Most Jewish day schools view the learning and teaching of Hebrew language as a vehicle to shape and reinforce their students’ Jewish identity. The outcome desired by heads of school, parents and students is for graduates to have internalized and “owned” the Hebrew language in a way that will allow them to feel comfortable using Hebrew in the context of modern Israel and be equally able to interpret at least the Siddur and the Tanakh confidently.
HAYIDION The Prizmah Journal
What are the goals of Hebrew in day schools? Do we teach it primarily to access religious texts or to speak in Tel Aviv? What are we achieving today, and what can we realistically strive to achieve? Contributors believe in the capacity of day schools to teach Hebrew and present methods and tools for achieving high goals in Hebrew.
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Its 10:30 am and the kindergarteners are talking about recycling. They’ve just put their milk cartons from snack in the class recycling bin and are wondering what the cartons will be made into. The third graders just finished reading about Joseph and his brothers and are discussing sibling rivalry. The middle schoolers are putting the finishing touches on their time capsules, the tenth graders are prepping for a debate about society’s obligations towards homeless people, and a senior is working on his graduation speech.
At the core of our Jewish tradition is the metaphor that we all stood at Sinai and received the Torah through our various senses and according to our abilities. This tenet is mirrored in the progressive educational slogans “learning for all,” “no child left behind,” and in the concept of “differentiated learning.”
Six years in the field can frequently save six hours in the library.” The message of this well known quip is clear: It’s more efficient to learn from research than to reinvent the wheel. But educators in the field don’t always have the luxury of keeping up with research.
Schools need to monitor the progress of all students in all areas of learning. Dynamic assessment tools and methods of intervention are considered the best tools to monitor student progress in reading. DIBELS (Dynamic Indicators of Basic Early Literacy Skills) is an example of a highly reliable and valid dynamic assessment of English literacy. DIBELS assesses students individually in the Five Big Ideas of reading: phonological awareness, alphabetic principle, fluency, vocabulary, and comprehension.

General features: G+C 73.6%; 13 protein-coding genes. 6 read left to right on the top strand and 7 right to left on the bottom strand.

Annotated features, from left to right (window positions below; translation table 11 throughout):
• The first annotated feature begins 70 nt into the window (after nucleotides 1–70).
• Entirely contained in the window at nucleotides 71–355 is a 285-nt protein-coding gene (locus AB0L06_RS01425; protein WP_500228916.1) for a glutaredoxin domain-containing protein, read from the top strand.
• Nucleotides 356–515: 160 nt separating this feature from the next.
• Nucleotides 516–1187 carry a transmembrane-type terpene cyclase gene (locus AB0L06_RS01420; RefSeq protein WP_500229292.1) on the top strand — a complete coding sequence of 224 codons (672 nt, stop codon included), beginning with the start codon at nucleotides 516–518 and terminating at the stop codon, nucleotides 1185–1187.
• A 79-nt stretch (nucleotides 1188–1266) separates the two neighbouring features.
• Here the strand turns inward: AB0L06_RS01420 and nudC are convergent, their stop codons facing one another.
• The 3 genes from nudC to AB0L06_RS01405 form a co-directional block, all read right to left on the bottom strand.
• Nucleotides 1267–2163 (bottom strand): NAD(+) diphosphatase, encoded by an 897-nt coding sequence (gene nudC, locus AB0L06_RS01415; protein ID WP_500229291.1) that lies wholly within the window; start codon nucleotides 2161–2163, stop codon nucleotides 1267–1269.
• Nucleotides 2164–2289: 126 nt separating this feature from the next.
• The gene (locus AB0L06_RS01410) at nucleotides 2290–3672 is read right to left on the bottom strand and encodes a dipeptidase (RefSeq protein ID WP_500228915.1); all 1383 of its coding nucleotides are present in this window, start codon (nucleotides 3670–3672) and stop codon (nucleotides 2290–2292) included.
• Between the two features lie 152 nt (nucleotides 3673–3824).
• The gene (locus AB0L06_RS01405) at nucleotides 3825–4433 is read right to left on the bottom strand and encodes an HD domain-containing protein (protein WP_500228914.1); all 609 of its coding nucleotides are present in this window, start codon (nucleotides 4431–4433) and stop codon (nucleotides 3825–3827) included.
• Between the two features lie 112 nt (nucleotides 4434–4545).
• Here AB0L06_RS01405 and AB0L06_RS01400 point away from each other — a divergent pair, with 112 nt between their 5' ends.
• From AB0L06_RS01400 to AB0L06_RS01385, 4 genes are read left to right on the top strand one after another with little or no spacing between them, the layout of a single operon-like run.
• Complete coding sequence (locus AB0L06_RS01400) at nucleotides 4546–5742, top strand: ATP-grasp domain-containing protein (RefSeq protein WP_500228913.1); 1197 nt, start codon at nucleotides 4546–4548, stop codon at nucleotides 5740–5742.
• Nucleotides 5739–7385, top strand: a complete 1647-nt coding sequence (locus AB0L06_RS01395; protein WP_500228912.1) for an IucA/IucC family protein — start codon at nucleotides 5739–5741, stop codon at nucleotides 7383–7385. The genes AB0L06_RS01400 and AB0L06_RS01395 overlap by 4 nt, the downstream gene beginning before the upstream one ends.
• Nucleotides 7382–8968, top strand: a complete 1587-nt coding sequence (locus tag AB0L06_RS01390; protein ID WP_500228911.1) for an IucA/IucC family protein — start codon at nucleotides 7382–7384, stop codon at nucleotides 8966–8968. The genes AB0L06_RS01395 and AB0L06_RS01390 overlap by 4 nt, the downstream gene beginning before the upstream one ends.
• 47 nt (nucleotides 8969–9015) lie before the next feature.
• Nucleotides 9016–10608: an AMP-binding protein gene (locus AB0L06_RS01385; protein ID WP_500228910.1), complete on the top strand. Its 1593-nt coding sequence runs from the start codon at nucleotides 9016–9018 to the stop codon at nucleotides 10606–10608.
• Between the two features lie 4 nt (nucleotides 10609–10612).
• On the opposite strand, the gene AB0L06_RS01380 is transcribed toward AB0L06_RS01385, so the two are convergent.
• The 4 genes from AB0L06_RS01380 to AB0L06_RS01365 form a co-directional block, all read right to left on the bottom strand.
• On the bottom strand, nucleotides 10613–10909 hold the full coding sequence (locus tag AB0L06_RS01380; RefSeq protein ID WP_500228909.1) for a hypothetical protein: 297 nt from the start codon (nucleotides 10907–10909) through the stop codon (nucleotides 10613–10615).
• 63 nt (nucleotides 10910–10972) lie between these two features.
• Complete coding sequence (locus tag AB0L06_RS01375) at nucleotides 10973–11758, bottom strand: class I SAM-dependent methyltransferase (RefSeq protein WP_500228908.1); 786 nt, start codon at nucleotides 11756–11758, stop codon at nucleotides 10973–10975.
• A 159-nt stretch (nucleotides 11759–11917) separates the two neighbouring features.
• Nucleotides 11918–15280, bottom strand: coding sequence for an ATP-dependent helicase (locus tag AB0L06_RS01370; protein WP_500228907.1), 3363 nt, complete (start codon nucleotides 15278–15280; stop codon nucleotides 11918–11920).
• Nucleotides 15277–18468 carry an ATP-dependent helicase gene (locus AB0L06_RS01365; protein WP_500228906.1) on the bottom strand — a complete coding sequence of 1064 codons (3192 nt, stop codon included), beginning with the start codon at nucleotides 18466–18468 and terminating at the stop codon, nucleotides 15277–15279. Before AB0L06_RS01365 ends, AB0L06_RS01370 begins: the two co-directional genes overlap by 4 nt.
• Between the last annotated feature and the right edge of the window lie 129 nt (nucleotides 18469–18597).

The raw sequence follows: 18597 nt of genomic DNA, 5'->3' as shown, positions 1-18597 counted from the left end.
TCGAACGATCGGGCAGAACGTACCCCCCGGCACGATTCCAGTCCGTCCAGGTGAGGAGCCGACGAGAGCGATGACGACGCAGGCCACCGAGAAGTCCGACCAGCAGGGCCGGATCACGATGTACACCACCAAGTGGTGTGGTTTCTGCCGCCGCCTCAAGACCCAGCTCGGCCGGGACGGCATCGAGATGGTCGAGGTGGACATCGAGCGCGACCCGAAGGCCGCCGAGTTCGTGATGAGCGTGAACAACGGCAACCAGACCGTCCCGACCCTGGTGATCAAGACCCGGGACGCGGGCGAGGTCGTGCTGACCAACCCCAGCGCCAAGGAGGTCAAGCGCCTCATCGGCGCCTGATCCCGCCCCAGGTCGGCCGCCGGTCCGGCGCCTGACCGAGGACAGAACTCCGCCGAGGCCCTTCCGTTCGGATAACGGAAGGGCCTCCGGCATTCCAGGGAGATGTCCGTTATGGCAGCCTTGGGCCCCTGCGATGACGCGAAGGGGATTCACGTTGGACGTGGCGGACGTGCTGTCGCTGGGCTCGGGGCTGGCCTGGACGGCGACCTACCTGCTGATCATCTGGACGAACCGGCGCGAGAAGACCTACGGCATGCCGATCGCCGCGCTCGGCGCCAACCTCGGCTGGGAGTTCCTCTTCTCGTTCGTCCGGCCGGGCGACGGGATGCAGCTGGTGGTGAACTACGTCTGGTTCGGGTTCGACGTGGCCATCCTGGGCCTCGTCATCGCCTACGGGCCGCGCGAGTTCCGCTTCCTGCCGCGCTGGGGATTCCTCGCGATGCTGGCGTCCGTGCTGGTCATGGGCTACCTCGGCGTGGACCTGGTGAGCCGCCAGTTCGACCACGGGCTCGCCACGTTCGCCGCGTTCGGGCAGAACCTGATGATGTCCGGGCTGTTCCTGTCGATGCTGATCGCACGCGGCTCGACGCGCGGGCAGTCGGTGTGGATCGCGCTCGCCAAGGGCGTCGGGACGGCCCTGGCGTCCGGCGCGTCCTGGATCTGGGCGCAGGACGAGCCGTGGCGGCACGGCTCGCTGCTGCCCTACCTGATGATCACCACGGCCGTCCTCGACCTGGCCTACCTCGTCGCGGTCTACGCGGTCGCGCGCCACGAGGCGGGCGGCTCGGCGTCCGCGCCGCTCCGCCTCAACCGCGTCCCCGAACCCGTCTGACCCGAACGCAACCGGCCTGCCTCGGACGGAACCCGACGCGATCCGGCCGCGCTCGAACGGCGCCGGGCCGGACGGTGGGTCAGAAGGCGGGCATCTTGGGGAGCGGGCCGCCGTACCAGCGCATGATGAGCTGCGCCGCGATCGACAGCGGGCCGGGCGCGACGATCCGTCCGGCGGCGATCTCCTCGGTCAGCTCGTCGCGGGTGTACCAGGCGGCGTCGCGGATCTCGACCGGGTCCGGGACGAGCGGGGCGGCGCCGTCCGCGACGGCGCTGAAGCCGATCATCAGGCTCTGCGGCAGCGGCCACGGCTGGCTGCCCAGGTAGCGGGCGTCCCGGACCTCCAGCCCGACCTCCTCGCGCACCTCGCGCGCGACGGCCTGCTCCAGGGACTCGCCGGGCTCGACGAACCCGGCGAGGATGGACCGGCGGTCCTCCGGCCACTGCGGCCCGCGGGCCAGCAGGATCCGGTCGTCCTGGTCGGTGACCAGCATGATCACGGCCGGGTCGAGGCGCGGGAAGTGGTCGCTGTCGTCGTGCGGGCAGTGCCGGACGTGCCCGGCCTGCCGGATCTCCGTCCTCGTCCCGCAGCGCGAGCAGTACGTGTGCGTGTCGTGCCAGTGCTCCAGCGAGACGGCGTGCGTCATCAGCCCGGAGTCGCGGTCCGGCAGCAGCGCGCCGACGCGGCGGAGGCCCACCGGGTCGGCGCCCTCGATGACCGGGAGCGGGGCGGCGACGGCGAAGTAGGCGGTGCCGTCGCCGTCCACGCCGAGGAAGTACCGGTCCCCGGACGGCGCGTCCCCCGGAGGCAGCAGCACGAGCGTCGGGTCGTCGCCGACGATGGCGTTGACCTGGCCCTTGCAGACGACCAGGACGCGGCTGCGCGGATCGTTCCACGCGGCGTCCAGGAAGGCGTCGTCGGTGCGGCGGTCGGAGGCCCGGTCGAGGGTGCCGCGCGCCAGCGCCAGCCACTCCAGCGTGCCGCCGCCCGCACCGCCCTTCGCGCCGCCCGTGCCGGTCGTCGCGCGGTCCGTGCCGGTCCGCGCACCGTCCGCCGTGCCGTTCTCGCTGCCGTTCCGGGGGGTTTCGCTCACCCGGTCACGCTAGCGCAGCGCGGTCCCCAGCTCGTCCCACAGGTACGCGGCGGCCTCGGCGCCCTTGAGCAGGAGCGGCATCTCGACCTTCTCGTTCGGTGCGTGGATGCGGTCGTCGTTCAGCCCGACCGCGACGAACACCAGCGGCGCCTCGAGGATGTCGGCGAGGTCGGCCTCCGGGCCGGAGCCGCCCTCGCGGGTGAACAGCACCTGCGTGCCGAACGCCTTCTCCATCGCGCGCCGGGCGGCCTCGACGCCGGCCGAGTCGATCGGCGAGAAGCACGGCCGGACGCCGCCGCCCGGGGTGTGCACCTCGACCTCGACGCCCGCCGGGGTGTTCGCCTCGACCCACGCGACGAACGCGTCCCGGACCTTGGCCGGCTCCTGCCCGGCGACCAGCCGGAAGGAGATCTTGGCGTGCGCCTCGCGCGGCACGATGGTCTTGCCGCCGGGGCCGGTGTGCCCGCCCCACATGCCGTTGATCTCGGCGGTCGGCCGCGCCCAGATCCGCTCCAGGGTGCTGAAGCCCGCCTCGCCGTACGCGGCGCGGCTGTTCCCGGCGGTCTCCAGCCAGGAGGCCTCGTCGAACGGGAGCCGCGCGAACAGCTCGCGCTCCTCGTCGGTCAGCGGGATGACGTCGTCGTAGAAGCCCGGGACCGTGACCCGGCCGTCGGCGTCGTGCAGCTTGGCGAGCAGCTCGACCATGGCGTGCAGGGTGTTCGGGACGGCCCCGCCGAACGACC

Learning a second language, and even more a third one, represents a challenge for both learners and teachers. For teachers, one of the most demanding tasks is to find ways to engage students in the learning of the language; in other words, to find ways to make it meaningful and relevant to them. In the context of Hebrew learning in a Spanish-speaking community, where students have very little exposure to it, this task represents an even more complex challenge. Therefore, the question remains: How do we make Hebrew a meaningful and relevant language in a community where it is not the first or even the second language of instruction?
Six years ago, I designed a curricular initiative to change Hebrew language instruction at our school, Solomon Schechter Day School of Greater Boston. We had been given the unusual opportunity of a very large financial gift to be used for the improvement of the educational program. I encouraged the school to make an investment in a full-scale K-8 redesign of our Hebrew program based on the proficiency approach.
Let me start by stating two propositions that seem to me beyond debate: 1) that the vast majority of children have strong capacity to learn languages; 2) that the vast majority of children who spend years in American day schools studying Hebrew graduate without having attained a credible degree of Hebrew fluency.
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